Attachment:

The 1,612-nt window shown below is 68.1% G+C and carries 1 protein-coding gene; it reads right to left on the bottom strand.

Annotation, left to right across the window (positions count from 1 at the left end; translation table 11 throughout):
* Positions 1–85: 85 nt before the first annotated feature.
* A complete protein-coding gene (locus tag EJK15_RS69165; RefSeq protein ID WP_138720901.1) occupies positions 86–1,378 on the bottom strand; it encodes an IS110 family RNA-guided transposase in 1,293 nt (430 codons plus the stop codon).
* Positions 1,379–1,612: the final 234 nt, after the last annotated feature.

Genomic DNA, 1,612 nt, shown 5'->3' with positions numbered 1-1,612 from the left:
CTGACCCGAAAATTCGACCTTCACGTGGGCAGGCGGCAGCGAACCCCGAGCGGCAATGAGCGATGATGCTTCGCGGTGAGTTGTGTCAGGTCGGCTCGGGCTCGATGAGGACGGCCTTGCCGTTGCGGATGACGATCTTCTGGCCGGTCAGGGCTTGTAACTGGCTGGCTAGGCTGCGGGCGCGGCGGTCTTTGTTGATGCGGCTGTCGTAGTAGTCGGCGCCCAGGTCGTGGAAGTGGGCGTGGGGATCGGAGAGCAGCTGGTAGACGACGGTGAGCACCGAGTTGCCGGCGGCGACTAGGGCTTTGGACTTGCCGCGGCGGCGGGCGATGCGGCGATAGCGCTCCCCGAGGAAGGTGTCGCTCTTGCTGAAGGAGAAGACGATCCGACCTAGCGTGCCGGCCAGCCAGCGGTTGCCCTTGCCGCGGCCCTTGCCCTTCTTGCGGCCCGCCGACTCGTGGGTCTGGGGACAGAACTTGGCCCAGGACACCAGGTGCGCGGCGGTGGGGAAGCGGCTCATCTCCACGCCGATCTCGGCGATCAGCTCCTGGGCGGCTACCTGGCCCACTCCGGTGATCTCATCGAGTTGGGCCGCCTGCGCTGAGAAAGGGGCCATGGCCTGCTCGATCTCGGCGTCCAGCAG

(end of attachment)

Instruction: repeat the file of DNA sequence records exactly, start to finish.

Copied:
The 1,612-nt window shown below is 68.1% G+C and carries 1 protein-coding gene; it reads right to left on the bottom strand.

Annotation, left to right across the window (positions count from 1 at the left end; translation table 11 throughout):
* Positions 1–85: 85 nt before the first annotated feature.
* A complete protein-coding gene (locus tag EJK15_RS69165; RefSeq protein ID WP_138720901.1) occupies positions 86–1,378 on the bottom strand; it encodes an IS110 family RNA-guided transposase in 1,293 nt (430 codons plus the stop codon).
* Positions 1,379–1,612: the final 234 nt, after the last annotated feature.

Genomic DNA, 1,612 nt, shown 5'->3' with positions numbered 1-1,612 from the left:
CTGACCCGAAAATTCGACCTTCACGTGGGCAGGCGGCAGCGAACCCCGAGCGGCAATGAGCGATGATGCTTCGCGGTGAGTTGTGTCAGGTCGGCTCGGGCTCGATGAGGACGGCCTTGCCGTTGCGGATGACGATCTTCTGGCCGGTCAGGGCTTGTAACTGGCTGGCTAGGCTGCGGGCGCGGCGGTCTTTGTTGATGCGGCTGTCGTAGTAGTCGGCGCCCAGGTCGTGGAAGTGGGCGTGGGGATCGGAGAGCAGCTGGTAGACGACGGTGAGCACCGAGTTGCCGGCGGCGACTAGGGCTTTGGACTTGCCGCGGCGGCGGGCGATGCGGCGATAGCGCTCCCCGAGGAAGGTGTCGCTCTTGCTGAAGGAGAAGACGATCCGACCTAGCGTGCCGGCCAGCCAGCGGTTGCCCTTGCCGCGGCCCTTGCCCTTCTTGCGGCCCGCCGACTCGTGGGTCTGGGGACAGAACTTGGCCCAGGACACCAGGTGCGCGGCGGTGGGGAAGCGGCTCATCTCCACGCCGATCTCGGCGATCAGCTCCTGGGCGGCTACCTGGCCCACTCCGGTGATCTCATCGAGTTGGGCCGCCTGCGCTGAGAAAGGGGCCATGGCCTGCTCGATCTCGGCGTCCAGCAG